"How you have the cheek to smile and tell me I'm mad."
Along with Soft Machine, Caravan are perhaps the definitive Canterbury Scene progressive rock act. Less jazzy than their more famous neighbours, Caravan weren’t as heavy handed as their more critically lauded peers, but what they did have was a much firmer grasp of pop dynamics and nowhere was this more obvious than their 1971 album, In the Land of Grey and Pink.
In the Land of Grey and Pink boasts three of Caravan’s most joyously accessible tunes. Both “Golf Girl” and the title track are splendid slices of psych-pop sung by bass player Richard Sinclair, although my personal favourite is the Pye Hastings’ sung (and wonderfully titled) “Love to Love You (And Tonight Pigs Will Fly)”, a bouncy flute-enhanced slab of pure-pop which deserved to be a much bigger hit than it proved to be.
“Winter Wine” is not as immediate, though it is a fine period piece, although as one of the proggier-tracks, it does struggle to make an impression compared to the more commercial material and the side-long epic “Nine Feet Underground”. It is a grower however, and it is certainly as fine a slice of Canterbury Scene prog as you’re ever likely to hear. “Nine Feet Underground”, is lengthy, almost unwieldy, but with David Sinclair’s keyboard work a highlight throughout its 22 minute duration, it is somewhat more fun than the majority of side-long prog-epics released by acts with much more heavyweight reputations.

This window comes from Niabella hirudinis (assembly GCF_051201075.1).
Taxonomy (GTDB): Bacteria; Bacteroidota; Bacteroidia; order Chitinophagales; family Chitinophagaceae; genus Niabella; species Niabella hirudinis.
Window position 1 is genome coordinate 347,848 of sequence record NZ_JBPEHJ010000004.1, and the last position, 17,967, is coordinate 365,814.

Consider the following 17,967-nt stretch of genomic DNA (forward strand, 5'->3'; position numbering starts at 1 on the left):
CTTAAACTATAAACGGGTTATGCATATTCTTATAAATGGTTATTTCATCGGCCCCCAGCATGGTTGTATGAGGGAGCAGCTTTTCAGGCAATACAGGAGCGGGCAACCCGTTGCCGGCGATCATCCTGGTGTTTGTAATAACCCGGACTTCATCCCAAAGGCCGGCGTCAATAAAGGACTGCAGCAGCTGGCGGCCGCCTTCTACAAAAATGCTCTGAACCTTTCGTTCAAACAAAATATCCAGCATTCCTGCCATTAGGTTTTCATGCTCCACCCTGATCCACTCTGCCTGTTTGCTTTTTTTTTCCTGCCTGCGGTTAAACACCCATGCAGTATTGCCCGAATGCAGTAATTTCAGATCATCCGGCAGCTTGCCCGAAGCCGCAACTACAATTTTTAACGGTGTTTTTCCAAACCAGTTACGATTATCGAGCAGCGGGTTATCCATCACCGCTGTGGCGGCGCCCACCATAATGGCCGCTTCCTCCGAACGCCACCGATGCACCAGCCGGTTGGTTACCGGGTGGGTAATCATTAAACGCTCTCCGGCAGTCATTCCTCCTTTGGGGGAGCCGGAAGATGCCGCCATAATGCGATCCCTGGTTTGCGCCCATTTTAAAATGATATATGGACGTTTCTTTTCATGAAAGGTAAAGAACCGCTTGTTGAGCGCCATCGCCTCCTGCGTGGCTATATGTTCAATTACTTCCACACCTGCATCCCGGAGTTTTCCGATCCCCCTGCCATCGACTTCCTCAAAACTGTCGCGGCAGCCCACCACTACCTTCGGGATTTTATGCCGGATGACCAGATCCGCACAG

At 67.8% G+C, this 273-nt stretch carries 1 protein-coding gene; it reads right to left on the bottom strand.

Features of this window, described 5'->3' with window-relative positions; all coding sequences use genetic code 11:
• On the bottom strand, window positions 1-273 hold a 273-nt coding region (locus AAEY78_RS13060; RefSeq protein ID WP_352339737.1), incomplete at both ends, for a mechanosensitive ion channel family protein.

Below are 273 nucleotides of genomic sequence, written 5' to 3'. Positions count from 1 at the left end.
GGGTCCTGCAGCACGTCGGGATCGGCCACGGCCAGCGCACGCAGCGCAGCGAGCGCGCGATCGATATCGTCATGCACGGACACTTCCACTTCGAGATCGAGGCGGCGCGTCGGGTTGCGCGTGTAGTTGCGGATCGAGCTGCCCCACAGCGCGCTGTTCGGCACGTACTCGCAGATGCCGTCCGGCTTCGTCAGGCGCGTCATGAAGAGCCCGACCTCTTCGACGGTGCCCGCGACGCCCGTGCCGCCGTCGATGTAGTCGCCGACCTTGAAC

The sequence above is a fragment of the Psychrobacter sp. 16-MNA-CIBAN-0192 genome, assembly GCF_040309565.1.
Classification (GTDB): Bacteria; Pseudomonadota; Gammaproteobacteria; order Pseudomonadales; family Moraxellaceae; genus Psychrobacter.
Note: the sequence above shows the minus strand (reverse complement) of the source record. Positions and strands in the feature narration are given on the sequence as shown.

Despite it now being considered a landmark release for Caravan, In the Land of Grey and Pink was the final album made by the original line up of the band, at least until the early 80s, as David Sinclair would leave to join Robert Wyatt’s Matching Mole. Perhaps Sinclair was disillusioned at Caravan’s lack of commercial success, however In the Land of Grey and Pink would subsequently prove to be something of a sleeper hit for Caravan, which has sold steadily since its release despite never actually charting.
A playful period piece, In the Land of Grey and Pink has endured while so many bigger-selling albums from the period have aged terribly. Perhaps a lot of this is down to the fact that it is not as over-familiar as a lot of music from the early 70s, but whatever the case, it’s an album that continues to shine out in an era not short of great albums.